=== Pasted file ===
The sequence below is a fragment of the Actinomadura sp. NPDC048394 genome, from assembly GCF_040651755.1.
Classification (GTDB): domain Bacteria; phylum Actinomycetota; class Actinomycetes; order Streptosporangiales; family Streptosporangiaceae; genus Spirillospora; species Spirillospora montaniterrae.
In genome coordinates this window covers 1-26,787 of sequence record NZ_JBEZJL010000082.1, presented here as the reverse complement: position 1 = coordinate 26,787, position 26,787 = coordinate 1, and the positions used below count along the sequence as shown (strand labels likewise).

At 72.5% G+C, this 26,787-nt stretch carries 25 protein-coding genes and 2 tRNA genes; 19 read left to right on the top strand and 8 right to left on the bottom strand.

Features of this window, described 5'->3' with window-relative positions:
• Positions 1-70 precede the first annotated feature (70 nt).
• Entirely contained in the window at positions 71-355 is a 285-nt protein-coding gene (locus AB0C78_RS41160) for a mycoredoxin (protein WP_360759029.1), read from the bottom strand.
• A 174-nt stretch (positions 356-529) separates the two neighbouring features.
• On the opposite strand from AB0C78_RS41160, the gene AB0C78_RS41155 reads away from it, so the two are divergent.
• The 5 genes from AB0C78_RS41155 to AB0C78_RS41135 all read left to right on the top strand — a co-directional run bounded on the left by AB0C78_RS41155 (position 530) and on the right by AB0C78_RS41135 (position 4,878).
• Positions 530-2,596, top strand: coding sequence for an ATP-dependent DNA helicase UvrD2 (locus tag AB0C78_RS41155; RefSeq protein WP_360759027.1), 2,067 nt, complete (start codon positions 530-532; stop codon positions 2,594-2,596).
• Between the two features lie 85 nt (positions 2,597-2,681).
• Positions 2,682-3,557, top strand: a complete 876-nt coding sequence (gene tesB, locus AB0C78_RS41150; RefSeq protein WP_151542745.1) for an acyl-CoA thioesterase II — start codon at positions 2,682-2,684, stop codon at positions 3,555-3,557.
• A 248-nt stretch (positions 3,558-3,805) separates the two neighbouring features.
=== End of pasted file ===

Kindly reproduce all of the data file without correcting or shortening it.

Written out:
The sequence below is a fragment of the Actinomadura sp. NPDC048394 genome, from assembly GCF_040651755.1.
Classification (GTDB): domain Bacteria; phylum Actinomycetota; class Actinomycetes; order Streptosporangiales; family Streptosporangiaceae; genus Spirillospora; species Spirillospora montaniterrae.
In genome coordinates this window covers 1-26,787 of sequence record NZ_JBEZJL010000082.1, presented here as the reverse complement: position 1 = coordinate 26,787, position 26,787 = coordinate 1, and the positions used below count along the sequence as shown (strand labels likewise).

At 72.5% G+C, this 26,787-nt stretch carries 25 protein-coding genes and 2 tRNA genes; 19 read left to right on the top strand and 8 right to left on the bottom strand.

Features of this window, described 5'->3' with window-relative positions:
• Positions 1-70 precede the first annotated feature (70 nt).
• Entirely contained in the window at positions 71-355 is a 285-nt protein-coding gene (locus AB0C78_RS41160) for a mycoredoxin (protein WP_360759029.1), read from the bottom strand.
• A 174-nt stretch (positions 356-529) separates the two neighbouring features.
• On the opposite strand from AB0C78_RS41160, the gene AB0C78_RS41155 reads away from it, so the two are divergent.
• The 5 genes from AB0C78_RS41155 to AB0C78_RS41135 all read left to right on the top strand — a co-directional run bounded on the left by AB0C78_RS41155 (position 530) and on the right by AB0C78_RS41135 (position 4,878).
• Positions 530-2,596, top strand: coding sequence for an ATP-dependent DNA helicase UvrD2 (locus tag AB0C78_RS41155; RefSeq protein WP_360759027.1), 2,067 nt, complete (start codon positions 530-532; stop codon positions 2,594-2,596).
• Between the two features lie 85 nt (positions 2,597-2,681).
• Positions 2,682-3,557, top strand: a complete 876-nt coding sequence (gene tesB, locus AB0C78_RS41150; RefSeq protein WP_151542745.1) for an acyl-CoA thioesterase II — start codon at positions 2,682-2,684, stop codon at positions 3,555-3,557.
• A 248-nt stretch (positions 3,558-3,805) separates the two neighbouring features.